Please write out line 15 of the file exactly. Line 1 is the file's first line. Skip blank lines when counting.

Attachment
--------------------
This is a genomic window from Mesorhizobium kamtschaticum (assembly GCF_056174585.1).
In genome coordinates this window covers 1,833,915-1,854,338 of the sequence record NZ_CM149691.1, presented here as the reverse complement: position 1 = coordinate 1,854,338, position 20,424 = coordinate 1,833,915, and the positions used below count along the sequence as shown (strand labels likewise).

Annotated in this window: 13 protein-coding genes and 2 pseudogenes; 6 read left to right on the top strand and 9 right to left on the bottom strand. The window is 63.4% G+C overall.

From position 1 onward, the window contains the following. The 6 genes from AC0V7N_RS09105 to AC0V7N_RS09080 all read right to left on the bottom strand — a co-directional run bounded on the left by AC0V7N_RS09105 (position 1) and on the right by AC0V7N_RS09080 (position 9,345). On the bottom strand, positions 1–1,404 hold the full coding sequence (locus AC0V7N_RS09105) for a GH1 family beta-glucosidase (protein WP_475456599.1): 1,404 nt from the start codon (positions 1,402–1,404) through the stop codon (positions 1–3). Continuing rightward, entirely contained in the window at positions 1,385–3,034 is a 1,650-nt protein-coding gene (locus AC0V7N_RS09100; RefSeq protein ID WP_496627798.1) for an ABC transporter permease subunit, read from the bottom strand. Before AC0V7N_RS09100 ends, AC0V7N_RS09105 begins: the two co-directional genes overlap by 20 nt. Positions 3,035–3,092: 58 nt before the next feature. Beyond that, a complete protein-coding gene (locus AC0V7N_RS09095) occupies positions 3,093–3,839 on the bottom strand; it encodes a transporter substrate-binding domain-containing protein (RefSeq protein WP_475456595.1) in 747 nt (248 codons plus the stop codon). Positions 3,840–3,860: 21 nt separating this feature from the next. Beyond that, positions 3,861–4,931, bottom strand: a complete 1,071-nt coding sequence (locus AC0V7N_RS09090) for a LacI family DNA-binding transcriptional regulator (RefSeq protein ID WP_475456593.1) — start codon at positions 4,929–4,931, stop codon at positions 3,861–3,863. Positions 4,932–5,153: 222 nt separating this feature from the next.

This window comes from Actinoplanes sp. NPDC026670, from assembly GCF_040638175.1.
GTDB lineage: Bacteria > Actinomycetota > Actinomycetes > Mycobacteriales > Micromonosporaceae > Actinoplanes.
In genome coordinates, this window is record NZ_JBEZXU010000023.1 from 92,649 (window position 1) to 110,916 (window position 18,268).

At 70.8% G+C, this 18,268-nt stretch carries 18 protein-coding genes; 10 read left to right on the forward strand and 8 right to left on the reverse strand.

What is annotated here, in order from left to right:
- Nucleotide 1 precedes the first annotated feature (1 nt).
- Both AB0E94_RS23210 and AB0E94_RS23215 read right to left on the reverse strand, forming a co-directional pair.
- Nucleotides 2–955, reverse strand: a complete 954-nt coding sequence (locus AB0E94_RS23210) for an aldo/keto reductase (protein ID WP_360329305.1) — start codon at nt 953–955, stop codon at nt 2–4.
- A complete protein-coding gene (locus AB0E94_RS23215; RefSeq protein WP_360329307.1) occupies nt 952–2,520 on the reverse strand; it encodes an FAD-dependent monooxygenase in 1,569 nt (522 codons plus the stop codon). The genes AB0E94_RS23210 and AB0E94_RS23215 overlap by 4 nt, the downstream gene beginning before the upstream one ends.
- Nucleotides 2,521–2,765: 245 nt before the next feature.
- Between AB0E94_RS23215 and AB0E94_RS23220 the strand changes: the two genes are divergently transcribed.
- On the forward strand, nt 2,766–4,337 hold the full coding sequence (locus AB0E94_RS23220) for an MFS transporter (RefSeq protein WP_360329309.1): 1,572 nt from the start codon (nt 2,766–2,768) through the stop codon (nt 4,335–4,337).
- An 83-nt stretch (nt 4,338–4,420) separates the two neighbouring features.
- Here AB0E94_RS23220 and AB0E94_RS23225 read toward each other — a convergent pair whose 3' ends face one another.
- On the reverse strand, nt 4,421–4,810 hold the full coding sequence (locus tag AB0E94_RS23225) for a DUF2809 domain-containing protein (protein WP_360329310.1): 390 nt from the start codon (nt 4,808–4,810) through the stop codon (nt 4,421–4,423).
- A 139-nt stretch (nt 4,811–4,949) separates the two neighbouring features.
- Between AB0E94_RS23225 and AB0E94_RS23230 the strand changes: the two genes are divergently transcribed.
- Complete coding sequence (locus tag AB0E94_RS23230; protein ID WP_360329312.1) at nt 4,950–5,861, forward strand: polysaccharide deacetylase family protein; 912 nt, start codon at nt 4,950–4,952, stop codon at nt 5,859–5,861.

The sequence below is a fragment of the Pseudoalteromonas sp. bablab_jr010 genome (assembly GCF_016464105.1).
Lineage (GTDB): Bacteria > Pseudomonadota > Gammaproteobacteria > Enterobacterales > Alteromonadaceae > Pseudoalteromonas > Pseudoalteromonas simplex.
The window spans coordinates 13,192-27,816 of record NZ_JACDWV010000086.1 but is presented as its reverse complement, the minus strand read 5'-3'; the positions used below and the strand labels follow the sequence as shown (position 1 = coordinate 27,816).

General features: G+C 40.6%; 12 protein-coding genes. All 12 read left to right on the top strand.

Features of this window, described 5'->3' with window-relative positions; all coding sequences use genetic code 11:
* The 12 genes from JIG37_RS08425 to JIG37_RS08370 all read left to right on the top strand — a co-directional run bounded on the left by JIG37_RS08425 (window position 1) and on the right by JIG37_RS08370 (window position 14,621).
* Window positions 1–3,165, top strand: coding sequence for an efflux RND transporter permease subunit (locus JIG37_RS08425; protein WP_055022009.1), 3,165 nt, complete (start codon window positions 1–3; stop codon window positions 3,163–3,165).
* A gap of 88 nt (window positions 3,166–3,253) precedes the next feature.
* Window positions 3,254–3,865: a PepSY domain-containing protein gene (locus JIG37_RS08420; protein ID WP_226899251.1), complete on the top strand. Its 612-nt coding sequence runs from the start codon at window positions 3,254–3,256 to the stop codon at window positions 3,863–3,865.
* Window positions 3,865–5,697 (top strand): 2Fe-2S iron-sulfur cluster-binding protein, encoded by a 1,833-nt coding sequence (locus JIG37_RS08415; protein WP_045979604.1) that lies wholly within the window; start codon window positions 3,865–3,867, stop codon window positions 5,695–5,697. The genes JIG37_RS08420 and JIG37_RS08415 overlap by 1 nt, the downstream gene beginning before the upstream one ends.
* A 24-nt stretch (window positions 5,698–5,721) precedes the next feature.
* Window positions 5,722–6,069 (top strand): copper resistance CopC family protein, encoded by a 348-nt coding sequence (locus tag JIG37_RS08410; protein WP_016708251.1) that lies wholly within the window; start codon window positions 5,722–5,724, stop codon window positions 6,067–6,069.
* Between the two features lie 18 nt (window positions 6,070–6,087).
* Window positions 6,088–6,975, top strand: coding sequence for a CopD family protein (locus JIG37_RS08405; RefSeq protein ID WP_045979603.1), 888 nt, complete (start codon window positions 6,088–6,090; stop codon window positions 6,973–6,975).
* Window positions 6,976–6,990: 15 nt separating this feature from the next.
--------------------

- Between AB0E94_RS23215 and AB0E94_RS23220 the strand changes: the two genes are divergently transcribed.